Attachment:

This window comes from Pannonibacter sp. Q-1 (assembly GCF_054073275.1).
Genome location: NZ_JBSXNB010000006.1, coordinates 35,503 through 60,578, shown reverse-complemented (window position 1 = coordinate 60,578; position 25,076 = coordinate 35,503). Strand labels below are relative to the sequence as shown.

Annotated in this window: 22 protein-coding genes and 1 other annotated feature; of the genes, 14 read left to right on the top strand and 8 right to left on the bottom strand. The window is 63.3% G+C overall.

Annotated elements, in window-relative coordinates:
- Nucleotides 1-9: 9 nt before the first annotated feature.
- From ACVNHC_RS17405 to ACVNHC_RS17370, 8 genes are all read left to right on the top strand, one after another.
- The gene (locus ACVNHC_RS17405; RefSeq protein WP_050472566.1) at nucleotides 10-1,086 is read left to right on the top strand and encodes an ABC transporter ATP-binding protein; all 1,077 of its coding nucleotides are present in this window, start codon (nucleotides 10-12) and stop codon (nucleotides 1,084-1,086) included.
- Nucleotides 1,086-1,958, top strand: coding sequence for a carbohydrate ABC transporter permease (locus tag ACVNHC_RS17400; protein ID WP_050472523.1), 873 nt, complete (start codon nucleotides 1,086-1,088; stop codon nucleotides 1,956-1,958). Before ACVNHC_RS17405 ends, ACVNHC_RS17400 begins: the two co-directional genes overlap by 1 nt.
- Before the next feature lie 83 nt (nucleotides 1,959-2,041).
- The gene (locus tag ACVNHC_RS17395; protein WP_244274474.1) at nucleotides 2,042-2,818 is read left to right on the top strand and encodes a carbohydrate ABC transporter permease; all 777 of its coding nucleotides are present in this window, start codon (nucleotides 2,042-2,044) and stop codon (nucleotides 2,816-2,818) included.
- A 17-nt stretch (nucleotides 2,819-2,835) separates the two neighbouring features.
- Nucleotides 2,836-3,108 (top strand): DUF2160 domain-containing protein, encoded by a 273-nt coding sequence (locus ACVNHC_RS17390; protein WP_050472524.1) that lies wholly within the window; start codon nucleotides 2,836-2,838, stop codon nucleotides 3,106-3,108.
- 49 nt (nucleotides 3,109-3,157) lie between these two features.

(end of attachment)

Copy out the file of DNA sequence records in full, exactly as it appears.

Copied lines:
This window comes from Pannonibacter sp. Q-1 (assembly GCF_054073275.1).
Genome location: NZ_JBSXNB010000006.1, coordinates 35,503 through 60,578, shown reverse-complemented (window position 1 = coordinate 60,578; position 25,076 = coordinate 35,503). Strand labels below are relative to the sequence as shown.

Annotated in this window: 22 protein-coding genes and 1 other annotated feature; of the genes, 14 read left to right on the top strand and 8 right to left on the bottom strand. The window is 63.3% G+C overall.

Annotated elements, in window-relative coordinates:
- Nucleotides 1-9: 9 nt before the first annotated feature.
- From ACVNHC_RS17405 to ACVNHC_RS17370, 8 genes are all read left to right on the top strand, one after another.
- The gene (locus ACVNHC_RS17405; RefSeq protein WP_050472566.1) at nucleotides 10-1,086 is read left to right on the top strand and encodes an ABC transporter ATP-binding protein; all 1,077 of its coding nucleotides are present in this window, start codon (nucleotides 10-12) and stop codon (nucleotides 1,084-1,086) included.
- Nucleotides 1,086-1,958, top strand: coding sequence for a carbohydrate ABC transporter permease (locus tag ACVNHC_RS17400; protein ID WP_050472523.1), 873 nt, complete (start codon nucleotides 1,086-1,088; stop codon nucleotides 1,956-1,958). Before ACVNHC_RS17405 ends, ACVNHC_RS17400 begins: the two co-directional genes overlap by 1 nt.
- Before the next feature lie 83 nt (nucleotides 1,959-2,041).
- The gene (locus tag ACVNHC_RS17395; protein WP_244274474.1) at nucleotides 2,042-2,818 is read left to right on the top strand and encodes a carbohydrate ABC transporter permease; all 777 of its coding nucleotides are present in this window, start codon (nucleotides 2,042-2,044) and stop codon (nucleotides 2,816-2,818) included.
- A 17-nt stretch (nucleotides 2,819-2,835) separates the two neighbouring features.
- Nucleotides 2,836-3,108 (top strand): DUF2160 domain-containing protein, encoded by a 273-nt coding sequence (locus ACVNHC_RS17390; protein WP_050472524.1) that lies wholly within the window; start codon nucleotides 2,836-2,838, stop codon nucleotides 3,106-3,108.
- 49 nt (nucleotides 3,109-3,157) lie between these two features.